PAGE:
When I hear nutrition experts say that Americans consume too much sodium, my first thought is always, “I wish Dad would stop adding so much salt to his meals!” Not because it insults my mother’s cooking, but because too much sodium in your diet raises your risk for high blood pressure and heart disease.
Then I became aware of an interesting fact. Only a small percentage of sodium comes from salt we add at the table. Almost 80% of the sodium in our diets is added by food manufacturers and restaurants during processing and cooking. Many of these foods pack a lot more sodium than we think. That means we could be eating dangerously high levels of sodium without picking up the salt shaker.
The recommended level of sodium intake for adults is between 1500-2300 mg per day. Here are some tips to lower the amount of sodium you take in:
- When grocery shopping, compare labels and choose items with lower sodium numbers.
- When buying frozen meals, compare sodium levels on the Nutrition Facts Label. Choose the items with the smallest numbers in sodium (less than 480 mg of sodium per serving is recommended).
- Choose fresh meats. Bacon, lunchmeats, sausage, ham and hot dogs are all high in sodium.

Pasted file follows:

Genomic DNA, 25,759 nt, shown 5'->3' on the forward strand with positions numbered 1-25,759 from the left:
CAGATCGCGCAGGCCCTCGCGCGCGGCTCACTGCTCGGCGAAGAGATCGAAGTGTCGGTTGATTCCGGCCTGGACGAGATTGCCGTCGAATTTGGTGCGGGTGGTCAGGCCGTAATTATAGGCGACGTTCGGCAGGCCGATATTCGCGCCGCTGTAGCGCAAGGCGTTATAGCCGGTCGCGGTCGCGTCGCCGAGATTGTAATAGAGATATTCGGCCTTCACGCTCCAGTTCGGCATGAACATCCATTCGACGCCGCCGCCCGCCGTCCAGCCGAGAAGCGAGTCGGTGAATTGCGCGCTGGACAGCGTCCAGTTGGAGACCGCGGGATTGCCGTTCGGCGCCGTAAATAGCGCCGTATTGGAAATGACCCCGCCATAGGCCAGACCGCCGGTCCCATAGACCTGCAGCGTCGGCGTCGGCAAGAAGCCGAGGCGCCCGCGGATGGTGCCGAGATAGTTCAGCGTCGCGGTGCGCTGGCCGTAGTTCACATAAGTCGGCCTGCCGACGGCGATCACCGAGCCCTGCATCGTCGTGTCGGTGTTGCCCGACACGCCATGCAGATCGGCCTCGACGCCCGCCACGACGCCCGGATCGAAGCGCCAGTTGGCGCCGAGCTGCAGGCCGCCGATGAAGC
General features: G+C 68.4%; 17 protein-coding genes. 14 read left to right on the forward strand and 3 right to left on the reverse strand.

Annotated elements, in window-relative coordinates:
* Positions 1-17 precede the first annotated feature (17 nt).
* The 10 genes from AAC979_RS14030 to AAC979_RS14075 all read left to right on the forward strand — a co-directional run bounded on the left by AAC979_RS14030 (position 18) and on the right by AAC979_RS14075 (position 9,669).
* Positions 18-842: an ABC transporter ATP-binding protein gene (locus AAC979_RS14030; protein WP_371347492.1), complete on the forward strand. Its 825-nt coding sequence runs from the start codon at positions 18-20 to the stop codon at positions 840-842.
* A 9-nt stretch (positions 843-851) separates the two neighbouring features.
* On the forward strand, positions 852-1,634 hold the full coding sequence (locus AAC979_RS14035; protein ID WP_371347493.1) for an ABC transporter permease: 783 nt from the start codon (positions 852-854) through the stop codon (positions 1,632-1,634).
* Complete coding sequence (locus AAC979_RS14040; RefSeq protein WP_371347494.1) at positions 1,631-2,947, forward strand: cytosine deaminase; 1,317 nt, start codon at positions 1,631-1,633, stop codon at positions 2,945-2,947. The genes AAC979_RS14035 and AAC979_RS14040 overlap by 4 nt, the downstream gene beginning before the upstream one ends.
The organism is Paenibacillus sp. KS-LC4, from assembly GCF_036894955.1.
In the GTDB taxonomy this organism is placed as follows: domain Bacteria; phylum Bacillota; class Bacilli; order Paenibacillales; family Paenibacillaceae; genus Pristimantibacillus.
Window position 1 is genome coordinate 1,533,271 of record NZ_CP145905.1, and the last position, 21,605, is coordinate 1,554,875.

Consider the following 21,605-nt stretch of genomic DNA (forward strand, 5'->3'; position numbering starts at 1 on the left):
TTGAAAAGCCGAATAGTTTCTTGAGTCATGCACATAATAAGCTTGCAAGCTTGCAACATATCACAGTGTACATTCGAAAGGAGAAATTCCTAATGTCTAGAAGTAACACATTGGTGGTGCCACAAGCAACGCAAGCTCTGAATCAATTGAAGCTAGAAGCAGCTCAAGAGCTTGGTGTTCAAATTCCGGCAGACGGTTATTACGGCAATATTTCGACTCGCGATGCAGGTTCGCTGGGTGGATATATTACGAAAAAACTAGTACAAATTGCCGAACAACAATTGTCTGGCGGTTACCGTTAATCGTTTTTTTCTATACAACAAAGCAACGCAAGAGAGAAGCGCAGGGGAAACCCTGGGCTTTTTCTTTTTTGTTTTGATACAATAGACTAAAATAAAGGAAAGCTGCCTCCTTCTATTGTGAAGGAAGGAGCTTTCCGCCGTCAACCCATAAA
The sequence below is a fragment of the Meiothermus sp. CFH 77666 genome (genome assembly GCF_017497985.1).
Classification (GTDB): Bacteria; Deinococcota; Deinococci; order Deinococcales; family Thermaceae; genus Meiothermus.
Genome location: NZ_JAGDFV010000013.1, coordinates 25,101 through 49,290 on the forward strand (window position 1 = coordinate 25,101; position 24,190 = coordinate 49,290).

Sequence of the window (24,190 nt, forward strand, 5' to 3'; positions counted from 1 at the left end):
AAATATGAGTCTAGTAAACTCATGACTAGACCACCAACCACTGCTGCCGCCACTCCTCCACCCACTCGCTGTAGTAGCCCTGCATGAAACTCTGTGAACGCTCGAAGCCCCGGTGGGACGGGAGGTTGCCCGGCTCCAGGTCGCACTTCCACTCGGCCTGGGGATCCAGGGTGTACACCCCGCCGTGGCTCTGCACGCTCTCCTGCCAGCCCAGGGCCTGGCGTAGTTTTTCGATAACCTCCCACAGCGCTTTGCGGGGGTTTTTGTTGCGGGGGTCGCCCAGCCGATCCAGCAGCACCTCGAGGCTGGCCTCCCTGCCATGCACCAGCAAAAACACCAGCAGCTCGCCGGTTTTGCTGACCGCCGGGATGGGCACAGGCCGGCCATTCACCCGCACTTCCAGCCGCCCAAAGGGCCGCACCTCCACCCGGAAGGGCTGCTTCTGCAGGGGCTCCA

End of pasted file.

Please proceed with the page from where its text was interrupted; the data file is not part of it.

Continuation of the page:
- Go fresh! Fresh and frozen vegetables have less sodium than canned vegetables.
- Look for products marked “no salt added” or “low sodium,” particularly bread, salad dressings and soup items.
- When eating out, ask for foods to be prepared without added salt.
- Prepare more meals at home. This way, you can control how much salt you put in your food.
By limiting our salt intake, we can reduce our risk for high blood pressure, heart disease and stroke. What do you do to lower your sodium intake?
October 24th is Food Day! posted on Oct 21
This year is the 3rd annual National Food Day which is celebrated every year on October 24th. Food Day is sponsored by the Center for Science and the Public Interest and promotes healthy, affordable, and sustainable food. Last year, there were over 4,700 events across …Continue Reading October 24th is Food Day!
Million Hearts — Working to Prevent Heart Attack and Stroke posted on Oct 20
Heart attack and stroke contribute to the 800,000 deaths from cardiovascular disease every year in the U.S. The burden to families and communities is devastating, and medical costs and lost productivity total nearly $1 billion per day. To address this crisis, the United States Department …Continue Reading Million Hearts — Working to Prevent Heart Attack and Stroke
Poison Prevention! posted on Oct 14
Children are naturally curious. They are bound to explore and wander around the house as they play and learn. It is important to know that sometimes children can become exposed to dangers in the home without being aware of what they are doing. Each year, …Continue Reading Poison Prevention!